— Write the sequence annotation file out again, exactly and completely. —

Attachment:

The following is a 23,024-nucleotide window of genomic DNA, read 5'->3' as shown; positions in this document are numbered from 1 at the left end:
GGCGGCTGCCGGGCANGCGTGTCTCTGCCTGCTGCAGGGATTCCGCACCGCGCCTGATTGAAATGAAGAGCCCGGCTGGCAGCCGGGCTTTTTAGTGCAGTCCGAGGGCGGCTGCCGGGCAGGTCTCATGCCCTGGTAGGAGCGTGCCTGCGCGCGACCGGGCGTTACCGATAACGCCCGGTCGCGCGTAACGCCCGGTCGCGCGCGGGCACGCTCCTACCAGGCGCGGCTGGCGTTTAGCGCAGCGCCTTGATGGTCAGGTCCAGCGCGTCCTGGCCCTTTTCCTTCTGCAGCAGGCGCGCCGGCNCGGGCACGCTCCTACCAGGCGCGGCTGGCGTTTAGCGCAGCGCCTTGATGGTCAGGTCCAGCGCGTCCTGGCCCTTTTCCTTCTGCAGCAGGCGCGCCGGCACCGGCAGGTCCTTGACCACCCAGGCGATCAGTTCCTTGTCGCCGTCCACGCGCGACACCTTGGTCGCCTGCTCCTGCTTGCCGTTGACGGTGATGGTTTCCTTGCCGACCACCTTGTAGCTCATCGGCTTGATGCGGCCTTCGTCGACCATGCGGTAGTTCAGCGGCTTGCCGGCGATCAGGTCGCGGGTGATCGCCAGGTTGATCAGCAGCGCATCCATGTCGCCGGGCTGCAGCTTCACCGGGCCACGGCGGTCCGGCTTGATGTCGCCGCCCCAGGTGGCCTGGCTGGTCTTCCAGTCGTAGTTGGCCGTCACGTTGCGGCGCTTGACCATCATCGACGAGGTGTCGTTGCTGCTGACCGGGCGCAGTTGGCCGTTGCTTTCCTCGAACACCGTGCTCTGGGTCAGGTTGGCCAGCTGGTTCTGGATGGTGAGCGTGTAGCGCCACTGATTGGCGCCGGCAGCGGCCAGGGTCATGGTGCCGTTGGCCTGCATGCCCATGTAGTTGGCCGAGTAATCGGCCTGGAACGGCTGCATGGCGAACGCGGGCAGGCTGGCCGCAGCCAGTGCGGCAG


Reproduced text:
The following is a 23,024-nucleotide window of genomic DNA, read 5'->3' as shown; positions in this document are numbered from 1 at the left end:
GGCGGCTGCCGGGCANGCGTGTCTCTGCCTGCTGCAGGGATTCCGCACCGCGCCTGATTGAAATGAAGAGCCCGGCTGGCAGCCGGGCTTTTTAGTGCAGTCCGAGGGCGGCTGCCGGGCAGGTCTCATGCCCTGGTAGGAGCGTGCCTGCGCGCGACCGGGCGTTACCGATAACGCCCGGTCGCGCGTAACGCCCGGTCGCGCGCGGGCACGCTCCTACCAGGCGCGGCTGGCGTTTAGCGCAGCGCCTTGATGGTCAGGTCCAGCGCGTCCTGGCCCTTTTCCTTCTGCAGCAGGCGCGCCGGCNCGGGCACGCTCCTACCAGGCGCGGCTGGCGTTTAGCGCAGCGCCTTGATGGTCAGGTCCAGCGCGTCCTGGCCCTTTTCCTTCTGCAGCAGGCGCGCCGGCACCGGCAGGTCCTTGACCACCCAGGCGATCAGTTCCTTGTCGCCGTCCACGCGCGACACCTTGGTCGCCTGCTCCTGCTTGCCGTTGACGGTGATGGTTTCCTTGCCGACCACCTTGTAGCTCATCGGCTTGATGCGGCCTTCGTCGACCATGCGGTAGTTCAGCGGCTTGCCGGCGATCAGGTCGCGGGTGATCGCCAGGTTGATCAGCAGCGCATCCATGTCGCCGGGCTGCAGCTTCACCGGGCCACGGCGGTCCGGCTTGATGTCGCCGCCCCAGGTGGCCTGGCTGGTCTTCCAGTCGTAGTTGGCCGTCACGTTGCGGCGCTTGACCATCATCGACGAGGTGTCGTTGCTGCTGACCGGGCGCAGTTGGCCGTTGCTTTCCTCGAACACCGTGCTCTGGGTCAGGTTGGCCAGCTGGTTCTGGATGGTGAGCGTGTAGCGCCACTGATTGGCGCCGGCAGCGGCCAGGGTCATGGTGCCGTTGGCCTGCATGCCCATGTAGTTGGCCGAGTAATCGGCCTGGAACGGCTGCATGGCGAACGCGGGCAGGCTGGCCGCAGCCAGTGCGGCAG